Reduced mortality attributable to screening? We talk about it again

January 18, 2024 by Cancer Rose

Publication JAMA
Caswell-Jin JL, Sun LP, Munoz D, et al. Analysis of Breast Cancer Mortality in the US—1975 to 2019. JAMA. 2024;331(3):233–241. doi:10.1001/jama.2023.25881

Synthesis by Cancer Rose, 18/01/2024


What are the relative associations of breast cancer screening, treatment of stage I to III breast cancer, and treatment of metastatic breast cancer with improved breast cancer mortality in the US between 1975 and 2019?


Improvements in treatment and screening after 1975 were associated with a 58% reduction in breast cancer mortality in 2019, from an estimated 64 deaths without intervention to 27 per 100 000 women (age adjusted). Approximately 29% of this reduction was associated with treating metastatic breast cancer, 25% with screening, and 47% with treating stage I to III breast cancer.

Significance and conclusion

Based on 4 simulation models, breast cancer screening, treatment of stage I to III breast cancer, and treatment of metastatic breast cancer were each associated with reduced breast cancer mortality between 1975 and 2019 in the US.

Limitations and criticisms

According to the authors:

This study has several limitations.

Firstly, the accuracy of the model depends on the assumptions made, for which exact data were not always available.
Secondly, the models did not take into account potential disparities, for example, by age, race and ethnicity, in the spread or effectiveness of screening and treatment. Disparities in breast cancer screening, as well as the promptness and quality of treatment, may contribute to differential breast cancer mortality rates.
Thirdly, treatment costs and their links with outcomes were not included in the models.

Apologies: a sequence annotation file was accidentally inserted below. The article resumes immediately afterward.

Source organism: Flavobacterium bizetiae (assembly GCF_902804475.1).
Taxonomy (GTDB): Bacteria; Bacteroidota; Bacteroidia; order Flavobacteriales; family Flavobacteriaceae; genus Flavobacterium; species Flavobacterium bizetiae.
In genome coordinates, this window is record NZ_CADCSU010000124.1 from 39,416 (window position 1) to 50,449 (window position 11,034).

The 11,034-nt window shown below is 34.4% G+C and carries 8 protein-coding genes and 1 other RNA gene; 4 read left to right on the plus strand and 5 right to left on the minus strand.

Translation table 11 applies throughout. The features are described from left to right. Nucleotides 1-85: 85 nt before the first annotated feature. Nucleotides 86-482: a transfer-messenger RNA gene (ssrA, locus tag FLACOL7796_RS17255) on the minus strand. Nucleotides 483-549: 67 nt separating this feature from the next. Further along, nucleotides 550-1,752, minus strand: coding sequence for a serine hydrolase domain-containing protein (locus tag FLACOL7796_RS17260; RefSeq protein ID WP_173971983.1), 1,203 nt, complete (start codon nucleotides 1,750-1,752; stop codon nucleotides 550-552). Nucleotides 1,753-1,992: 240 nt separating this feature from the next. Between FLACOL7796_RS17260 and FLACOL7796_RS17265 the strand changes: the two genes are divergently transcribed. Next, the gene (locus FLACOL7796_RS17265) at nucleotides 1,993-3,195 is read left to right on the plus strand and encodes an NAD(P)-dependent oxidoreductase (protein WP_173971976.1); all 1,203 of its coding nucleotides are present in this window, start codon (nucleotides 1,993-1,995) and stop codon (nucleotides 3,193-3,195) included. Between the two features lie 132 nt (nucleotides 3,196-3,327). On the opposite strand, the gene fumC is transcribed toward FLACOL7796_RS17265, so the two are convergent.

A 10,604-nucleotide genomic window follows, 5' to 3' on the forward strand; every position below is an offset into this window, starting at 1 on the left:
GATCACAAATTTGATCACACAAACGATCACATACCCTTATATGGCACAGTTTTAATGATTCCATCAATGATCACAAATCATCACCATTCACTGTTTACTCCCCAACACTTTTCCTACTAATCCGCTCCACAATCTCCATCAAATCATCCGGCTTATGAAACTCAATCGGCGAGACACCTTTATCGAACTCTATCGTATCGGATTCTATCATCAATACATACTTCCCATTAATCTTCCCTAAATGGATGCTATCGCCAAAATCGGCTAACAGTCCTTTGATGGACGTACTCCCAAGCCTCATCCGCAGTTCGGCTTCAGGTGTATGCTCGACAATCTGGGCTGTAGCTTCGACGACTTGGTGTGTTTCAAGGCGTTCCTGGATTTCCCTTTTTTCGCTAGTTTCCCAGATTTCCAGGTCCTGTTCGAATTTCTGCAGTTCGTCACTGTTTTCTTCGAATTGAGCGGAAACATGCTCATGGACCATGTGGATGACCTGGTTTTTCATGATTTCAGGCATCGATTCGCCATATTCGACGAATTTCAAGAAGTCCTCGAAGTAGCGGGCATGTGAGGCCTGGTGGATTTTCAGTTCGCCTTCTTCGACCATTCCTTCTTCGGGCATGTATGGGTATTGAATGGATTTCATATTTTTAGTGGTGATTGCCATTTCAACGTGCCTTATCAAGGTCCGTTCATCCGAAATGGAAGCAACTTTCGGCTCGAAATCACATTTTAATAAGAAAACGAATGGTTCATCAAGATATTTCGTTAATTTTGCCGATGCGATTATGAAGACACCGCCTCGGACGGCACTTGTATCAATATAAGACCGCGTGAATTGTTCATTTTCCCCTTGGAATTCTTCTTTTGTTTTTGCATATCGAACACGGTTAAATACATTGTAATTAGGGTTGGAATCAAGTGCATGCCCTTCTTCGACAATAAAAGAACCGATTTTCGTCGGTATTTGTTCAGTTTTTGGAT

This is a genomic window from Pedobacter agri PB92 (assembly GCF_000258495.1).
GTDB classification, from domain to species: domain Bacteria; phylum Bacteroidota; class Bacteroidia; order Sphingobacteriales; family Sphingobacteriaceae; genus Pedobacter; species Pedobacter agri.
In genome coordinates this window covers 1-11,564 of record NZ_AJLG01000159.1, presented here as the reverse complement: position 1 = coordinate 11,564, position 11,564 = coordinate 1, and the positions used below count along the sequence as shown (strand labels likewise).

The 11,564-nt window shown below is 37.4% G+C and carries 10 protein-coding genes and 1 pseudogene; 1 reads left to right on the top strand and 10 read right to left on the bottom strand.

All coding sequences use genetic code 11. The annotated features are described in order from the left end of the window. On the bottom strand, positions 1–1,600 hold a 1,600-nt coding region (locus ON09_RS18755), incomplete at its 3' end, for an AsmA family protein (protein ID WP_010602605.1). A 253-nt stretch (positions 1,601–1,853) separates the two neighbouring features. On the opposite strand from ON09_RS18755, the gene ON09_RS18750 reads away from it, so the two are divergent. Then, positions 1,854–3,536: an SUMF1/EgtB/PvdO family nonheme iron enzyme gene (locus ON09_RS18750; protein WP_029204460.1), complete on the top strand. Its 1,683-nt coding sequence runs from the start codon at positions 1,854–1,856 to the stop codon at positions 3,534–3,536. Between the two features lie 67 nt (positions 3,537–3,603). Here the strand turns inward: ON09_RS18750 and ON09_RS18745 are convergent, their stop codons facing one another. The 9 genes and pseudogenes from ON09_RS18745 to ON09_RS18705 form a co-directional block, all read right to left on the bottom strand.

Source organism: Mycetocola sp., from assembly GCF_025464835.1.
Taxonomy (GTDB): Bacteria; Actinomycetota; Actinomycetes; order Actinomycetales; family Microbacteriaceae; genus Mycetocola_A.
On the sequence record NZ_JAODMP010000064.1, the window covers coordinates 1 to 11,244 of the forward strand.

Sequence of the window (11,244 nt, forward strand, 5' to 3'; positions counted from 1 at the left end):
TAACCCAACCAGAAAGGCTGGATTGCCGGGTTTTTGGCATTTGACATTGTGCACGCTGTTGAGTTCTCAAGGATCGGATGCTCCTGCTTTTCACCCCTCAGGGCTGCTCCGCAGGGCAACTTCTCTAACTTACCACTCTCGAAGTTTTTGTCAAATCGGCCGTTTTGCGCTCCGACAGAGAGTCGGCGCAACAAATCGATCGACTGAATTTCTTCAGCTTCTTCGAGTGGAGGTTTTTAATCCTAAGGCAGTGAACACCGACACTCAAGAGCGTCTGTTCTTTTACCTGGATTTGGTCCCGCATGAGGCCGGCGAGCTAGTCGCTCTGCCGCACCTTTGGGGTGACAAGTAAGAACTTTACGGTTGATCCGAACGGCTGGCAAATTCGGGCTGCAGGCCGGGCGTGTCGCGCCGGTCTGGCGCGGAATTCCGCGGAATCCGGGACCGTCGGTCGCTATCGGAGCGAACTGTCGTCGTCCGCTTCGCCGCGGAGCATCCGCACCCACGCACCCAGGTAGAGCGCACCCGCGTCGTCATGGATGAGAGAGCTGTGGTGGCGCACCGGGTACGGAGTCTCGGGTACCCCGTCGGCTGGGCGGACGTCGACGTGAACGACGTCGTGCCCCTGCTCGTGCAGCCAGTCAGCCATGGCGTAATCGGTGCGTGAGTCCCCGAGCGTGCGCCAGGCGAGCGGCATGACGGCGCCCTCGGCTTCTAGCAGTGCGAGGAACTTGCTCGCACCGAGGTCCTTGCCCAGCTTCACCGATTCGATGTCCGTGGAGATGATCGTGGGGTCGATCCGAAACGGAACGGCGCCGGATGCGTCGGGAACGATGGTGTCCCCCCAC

Critical review of Cancer Rose, by Dr V.Robert, statistician

Above all, there is at least one major problem: the estimated reductions in mortality are made in relation to the mortality without intervention (in the absence of screening and chemotherapy) estimated by the models.
To obtain this mortality without intervention in 2019, one applies the lethality of 1975 (before screening and chemotherapy, i.e. without intervention) to the cancers of 2019 (the process is a little more complex, but it basically equals to this).
Since the incidence of cancers has risen as a result of screening, this leads to a theoretical increase in mortality, from 48 deaths / 100,000 (actual mortality without intervention) in 1975 to 65 deaths / 100,000 (mortality without intervention estimated by the model) in 2019.
The problem is that the increase in cancer incidence is essentially due to screening, and therefore largely to over-diagnosis, whose lethality is zero. The lethality modelled for 1975 is therefore meaningless for cancers in 2019, which include over-diagnosis.

A recently published meta-analysis showed no gain in lifespan through screening, raising more disturbing questions about the relevance of maintaining and especially promoting screening without informing the population-.

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